In a story that coincided with gay pride celebrations, the Washington Post wrote about a local historian’s ongoing push to recognize LGBT members’ history, an effort that has led to an exhibit in October at the Rosie the Riveter/WWII Home Front National Historical Park.
The newspaper published an article about the growing movement to include gay people and their struggle for civil rights in U.S. history.
The piece recognized Rosie the Riveter Park consultant and urban planner Donna Graves for pressing officials over the last decade to include stories about gay Americans during WWII.
In March 2014, Graves’ efforts paid off after Rosie the Riveter/WWII Home Front National Historical Park announced a campaign to collect stories for an exhibit.The exhibit is slated to open in October at the Richmond park, according to the Washington Post. It will include Bev Hickok, a lesbian Rosie who assembled airplanes, as well as Jeffrey Dickemann, who was known as Mildred while a member of the Women’s Land Army but later lived life as a man.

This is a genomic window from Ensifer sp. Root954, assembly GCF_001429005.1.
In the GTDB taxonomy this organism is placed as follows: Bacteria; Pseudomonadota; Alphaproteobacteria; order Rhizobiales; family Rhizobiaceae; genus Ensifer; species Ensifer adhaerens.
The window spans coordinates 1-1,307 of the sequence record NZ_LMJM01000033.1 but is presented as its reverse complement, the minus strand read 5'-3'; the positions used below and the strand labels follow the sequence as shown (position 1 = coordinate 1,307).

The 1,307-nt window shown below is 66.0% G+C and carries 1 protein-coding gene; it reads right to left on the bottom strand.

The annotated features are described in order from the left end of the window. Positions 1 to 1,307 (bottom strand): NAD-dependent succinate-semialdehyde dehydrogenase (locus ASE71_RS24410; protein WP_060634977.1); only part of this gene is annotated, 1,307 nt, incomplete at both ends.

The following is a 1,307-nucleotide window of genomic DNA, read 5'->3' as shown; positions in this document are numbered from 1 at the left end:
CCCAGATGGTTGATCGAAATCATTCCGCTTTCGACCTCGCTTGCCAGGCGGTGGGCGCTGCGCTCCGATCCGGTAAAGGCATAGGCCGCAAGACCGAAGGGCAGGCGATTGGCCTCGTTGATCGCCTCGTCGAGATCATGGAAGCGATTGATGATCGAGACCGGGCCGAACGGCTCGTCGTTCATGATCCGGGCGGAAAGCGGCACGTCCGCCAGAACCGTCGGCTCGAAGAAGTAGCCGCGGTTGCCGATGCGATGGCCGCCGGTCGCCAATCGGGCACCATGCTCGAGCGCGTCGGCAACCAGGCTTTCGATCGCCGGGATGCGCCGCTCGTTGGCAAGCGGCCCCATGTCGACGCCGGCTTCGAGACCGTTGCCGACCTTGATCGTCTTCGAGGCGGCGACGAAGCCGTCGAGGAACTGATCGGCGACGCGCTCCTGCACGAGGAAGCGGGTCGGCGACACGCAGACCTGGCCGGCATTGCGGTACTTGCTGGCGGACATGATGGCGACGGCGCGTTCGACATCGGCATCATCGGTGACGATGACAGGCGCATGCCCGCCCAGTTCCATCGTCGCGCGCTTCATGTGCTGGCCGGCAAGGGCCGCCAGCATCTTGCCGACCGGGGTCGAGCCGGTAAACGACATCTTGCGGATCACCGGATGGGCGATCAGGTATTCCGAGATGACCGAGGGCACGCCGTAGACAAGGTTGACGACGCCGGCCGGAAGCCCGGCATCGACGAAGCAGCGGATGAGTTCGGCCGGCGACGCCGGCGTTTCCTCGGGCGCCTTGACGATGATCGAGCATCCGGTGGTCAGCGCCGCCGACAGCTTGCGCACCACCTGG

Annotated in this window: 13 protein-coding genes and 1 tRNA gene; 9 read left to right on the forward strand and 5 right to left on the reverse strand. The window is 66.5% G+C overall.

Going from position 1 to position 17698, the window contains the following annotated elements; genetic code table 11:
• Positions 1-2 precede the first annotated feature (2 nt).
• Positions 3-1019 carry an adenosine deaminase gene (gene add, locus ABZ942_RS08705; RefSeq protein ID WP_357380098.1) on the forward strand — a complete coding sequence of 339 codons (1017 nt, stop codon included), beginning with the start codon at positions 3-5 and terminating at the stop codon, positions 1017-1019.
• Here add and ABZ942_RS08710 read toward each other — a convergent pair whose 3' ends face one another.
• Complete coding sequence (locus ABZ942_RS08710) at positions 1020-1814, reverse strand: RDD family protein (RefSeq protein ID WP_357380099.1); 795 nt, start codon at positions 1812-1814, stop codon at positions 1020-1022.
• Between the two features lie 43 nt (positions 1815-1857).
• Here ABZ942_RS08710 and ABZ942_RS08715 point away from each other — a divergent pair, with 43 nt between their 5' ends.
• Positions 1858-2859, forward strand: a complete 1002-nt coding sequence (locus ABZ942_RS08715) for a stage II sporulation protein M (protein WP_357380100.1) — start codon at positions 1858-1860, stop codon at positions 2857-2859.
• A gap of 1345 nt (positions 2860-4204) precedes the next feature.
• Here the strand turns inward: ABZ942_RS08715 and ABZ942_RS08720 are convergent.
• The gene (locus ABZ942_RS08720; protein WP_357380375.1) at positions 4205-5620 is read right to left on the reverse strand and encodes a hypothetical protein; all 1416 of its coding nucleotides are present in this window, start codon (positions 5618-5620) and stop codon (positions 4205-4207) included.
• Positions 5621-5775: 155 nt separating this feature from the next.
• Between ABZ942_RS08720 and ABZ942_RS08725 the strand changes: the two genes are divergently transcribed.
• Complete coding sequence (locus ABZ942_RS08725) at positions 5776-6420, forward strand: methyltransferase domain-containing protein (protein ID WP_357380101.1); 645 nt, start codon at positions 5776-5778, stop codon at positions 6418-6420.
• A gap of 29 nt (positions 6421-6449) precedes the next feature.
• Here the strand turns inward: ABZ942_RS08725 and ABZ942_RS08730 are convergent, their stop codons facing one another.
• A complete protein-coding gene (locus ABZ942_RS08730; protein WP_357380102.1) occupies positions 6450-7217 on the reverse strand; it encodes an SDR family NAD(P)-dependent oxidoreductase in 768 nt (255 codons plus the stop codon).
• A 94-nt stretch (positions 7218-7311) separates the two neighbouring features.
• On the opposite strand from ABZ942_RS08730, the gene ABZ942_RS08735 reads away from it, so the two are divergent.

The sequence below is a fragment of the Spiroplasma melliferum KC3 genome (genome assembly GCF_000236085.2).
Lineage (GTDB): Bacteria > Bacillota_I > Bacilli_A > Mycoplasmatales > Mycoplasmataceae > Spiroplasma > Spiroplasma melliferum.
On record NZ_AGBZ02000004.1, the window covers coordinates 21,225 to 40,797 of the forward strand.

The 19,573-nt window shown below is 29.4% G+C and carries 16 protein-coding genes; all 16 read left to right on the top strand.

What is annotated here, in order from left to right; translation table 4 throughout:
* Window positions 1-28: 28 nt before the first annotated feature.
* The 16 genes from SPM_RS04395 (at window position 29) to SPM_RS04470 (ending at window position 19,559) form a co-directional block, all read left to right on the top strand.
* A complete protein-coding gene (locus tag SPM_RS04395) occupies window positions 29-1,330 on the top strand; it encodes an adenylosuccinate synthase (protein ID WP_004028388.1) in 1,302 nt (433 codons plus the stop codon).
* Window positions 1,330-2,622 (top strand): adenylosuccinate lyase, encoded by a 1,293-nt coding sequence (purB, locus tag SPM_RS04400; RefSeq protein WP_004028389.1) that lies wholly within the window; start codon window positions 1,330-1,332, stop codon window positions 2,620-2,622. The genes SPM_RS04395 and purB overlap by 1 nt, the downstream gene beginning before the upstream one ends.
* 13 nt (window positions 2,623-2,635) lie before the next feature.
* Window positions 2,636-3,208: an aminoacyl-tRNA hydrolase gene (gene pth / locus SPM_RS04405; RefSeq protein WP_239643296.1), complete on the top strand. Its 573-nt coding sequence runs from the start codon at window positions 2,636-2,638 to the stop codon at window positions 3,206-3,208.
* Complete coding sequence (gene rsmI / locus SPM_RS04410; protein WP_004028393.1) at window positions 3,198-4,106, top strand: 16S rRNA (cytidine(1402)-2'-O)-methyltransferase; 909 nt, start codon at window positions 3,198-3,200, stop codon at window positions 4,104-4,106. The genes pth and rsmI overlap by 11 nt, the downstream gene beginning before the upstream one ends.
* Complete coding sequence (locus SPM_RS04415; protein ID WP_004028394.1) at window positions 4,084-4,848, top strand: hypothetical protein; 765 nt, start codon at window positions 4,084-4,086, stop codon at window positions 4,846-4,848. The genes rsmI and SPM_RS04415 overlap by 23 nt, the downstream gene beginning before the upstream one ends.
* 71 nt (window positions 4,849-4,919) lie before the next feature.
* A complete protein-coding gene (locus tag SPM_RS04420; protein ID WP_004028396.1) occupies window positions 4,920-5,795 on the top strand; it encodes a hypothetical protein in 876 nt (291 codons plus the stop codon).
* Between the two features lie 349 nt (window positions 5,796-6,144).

“The exhibit emphasizes tales of hardship but also opportunity for women and people of color who streamed into the area for jobs left vacant when the mostly white male military fought overseas,” the Washingont Post reported. “Lesbian, gay, bisexual and transgender people who had left rural parts of the country found it easier to be open about their sexuality in the gay mecca that San Francisco was starting to become, Graves said. Many chose to stay after the war ended.”
Graves also told the newspaper: “We’re trying to explain that today you know that queer people are here and demanding rights — but they’ve always been here.”